Redskins want state's 'Go' for Laurel move

December 05, 1993|By Ross Peddicord | Ross Peddicord,Staff Writer Staff writers Peter Hermann and Alisa Samuels contributed to this article.

Washington Redskins owner Jack Kent Cooke is serious about a proposal to build a 78,600-seat football stadium on 55 acres of land adjacent to Laurel Race Course and the only impediment would be if he does not get a green light from state officials, a source with direct knowledge of the negotiations said yesterday.

But that green light might never come.

Page W. Boinest, spokeswoman for Gov. William Donald Schaefer, said yesterday that Schaefer does not now support a Redskins stadium in Laurel, which would create a "Meadowlands South."

"He is working on getting a team for Baltimore," Boinest said. "If the Laurel deal should work out, it would definitely hurt Baltimore's chances. He certainly would not plan to help those discussions along at all, because it could slam the door on any effort to get a team."

According to the source, who spoke on the condition of anonymity, Cooke would buy the land outright from Laurel and would not be involved in the ownership of the track. The stadium would be built on land situated on Brock Bridge Road adjacent to the track.

Reports that Cooke was thinking about moving the Redskins to Anne Arundel County caught County Executive Robert R. Neall by surprise.

"I'm in a real information deficit," Neall said. "I would like to know what exactly is being proposed and have some information before I tell somebody whether it's welcome."

Neall said that he has not heard from Cooke or his representatives.

"If this is for real, I think it's great. But we've got to be careful," said Del. Tim Maloney, a Democrat from Prince George's County who is chairman of the House Capital Budget subcommittee, which appropriates funds for state transportation and related projects. "We don't want the state used as a bargaining chip for Jack Kent Cooke to locate a team elsewhere. I'm a proponent of Camden Yards first. But we also have to consider what's best for all of Maryland and not worry about some artificial jurisdictional lines.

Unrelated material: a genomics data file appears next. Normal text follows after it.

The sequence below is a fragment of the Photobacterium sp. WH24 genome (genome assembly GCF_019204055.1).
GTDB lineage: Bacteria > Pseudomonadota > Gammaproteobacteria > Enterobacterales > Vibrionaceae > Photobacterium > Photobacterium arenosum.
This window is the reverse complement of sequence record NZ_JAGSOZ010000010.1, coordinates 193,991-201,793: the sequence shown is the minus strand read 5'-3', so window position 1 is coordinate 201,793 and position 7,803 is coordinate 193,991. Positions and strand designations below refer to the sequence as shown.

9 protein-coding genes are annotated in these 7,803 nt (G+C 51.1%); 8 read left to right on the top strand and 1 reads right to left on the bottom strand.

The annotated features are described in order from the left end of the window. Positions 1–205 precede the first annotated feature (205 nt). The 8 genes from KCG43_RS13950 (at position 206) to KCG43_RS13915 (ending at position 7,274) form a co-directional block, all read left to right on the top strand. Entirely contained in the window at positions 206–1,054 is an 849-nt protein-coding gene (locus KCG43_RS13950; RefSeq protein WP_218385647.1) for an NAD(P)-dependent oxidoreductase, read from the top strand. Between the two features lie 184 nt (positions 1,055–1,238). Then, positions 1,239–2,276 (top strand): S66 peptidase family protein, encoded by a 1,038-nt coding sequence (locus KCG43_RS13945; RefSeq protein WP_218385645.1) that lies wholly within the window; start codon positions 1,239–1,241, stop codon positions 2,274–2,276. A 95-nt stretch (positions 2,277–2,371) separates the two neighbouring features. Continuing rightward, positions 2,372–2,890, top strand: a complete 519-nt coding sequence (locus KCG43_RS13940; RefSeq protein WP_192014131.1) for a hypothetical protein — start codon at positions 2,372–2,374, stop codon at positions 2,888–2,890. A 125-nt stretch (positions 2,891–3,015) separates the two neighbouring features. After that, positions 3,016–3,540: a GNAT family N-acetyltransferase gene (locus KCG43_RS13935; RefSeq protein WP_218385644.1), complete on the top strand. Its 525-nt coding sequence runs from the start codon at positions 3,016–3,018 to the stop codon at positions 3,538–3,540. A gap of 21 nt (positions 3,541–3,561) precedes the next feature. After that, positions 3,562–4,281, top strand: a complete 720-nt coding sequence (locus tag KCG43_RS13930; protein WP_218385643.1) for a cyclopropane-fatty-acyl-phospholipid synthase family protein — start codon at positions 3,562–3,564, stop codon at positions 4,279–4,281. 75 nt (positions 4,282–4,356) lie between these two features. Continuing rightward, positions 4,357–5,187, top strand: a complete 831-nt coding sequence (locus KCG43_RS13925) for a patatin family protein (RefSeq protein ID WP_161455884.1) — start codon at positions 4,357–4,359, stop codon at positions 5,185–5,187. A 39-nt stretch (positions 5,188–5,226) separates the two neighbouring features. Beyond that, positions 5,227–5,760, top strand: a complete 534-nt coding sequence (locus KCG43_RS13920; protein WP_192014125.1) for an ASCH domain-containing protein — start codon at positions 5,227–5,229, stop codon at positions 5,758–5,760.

"If the Laurel proposal is for real, I think it could be a rallying point for unifying the state. There is too much 'us vs. them' between the 410 and 301 area codes, and one of the perfect ways to do that is through a sports team. Laurel is a perfect location. I know there are die-hard Baltimoreans and die-hard Washingtonians, but we've got to look beyond that. And really, if we're talking about being skeptical of Jack Kent Cooke, look at the people we've been dealing with in the NFL [to get an expansion team]."

Cooke recently has become involved in what the source termed "serious" negotiations with Laurel operator Joe De Francis. Cooke, the source said, would be willing to put up most of the money to build the stadium. Public money would be required to assist in building infrastructure facilities, such as roads and sewerage.

De Francis declined to comment yesterday, but Alan Rifkin, an attorney representing Laurel, said that both Cooke and De Francis are sensitive to Governor Schaefer's attempt to get an NFL team for Baltimore.

"Not only does [De Francis] live in Baltimore, but his father [the late Frank De Francis] was secretary of the Department of Economic and Employment Development and worked side by side with the governor to keep the Colts from moving out of

state," Rifkin said. "But in weighing the situation, he realizes that it is going to take long and complicated negotiations to try to get another NFL team to move here. If we have the immediate opportunity to get a team located in central Maryland within 20 minutes of the Inner Harbor, especially a team that has won three Super Bowls and that could save the state $150 million that could instead go into building schools, roads and hospitals, then it's got to be considered an intriguing possibility."

The $150 million figure refers to the state's commitment to build a stadium in Baltimore to try to attract an NFL team.

No final price has been determined on the parcel of land at Laurel, according to the source, but the money would go into paying off some of the $40 million debt service that the Laurel/Pimlico tracks owe First National Bank.

The move also enhances the likelihood that De Francis will buy out his partners, Tom and Bob Manfuso, who have offered to sell him their shares in Laurel and Pimlico for $8.2 million.

De Francis is talking to several investors, and the source said he is close to reaching an agreement to buy the Manfuso shares.

Baltimore Mayor Kurt L. Schmoke could not be reached for comment last night, but his spokesman, Clinton Coleman, said the mayor "never met with Mr. De Francis. He had a conversation [with him yesterday] by telephone.

"The mayor told Mr. De Francis that Mr. Cooke should first talk to the governor and told him that he thought it would be inappropriate for him to meet with Mr. Cooke until after Mr. Cooke met with the governor."

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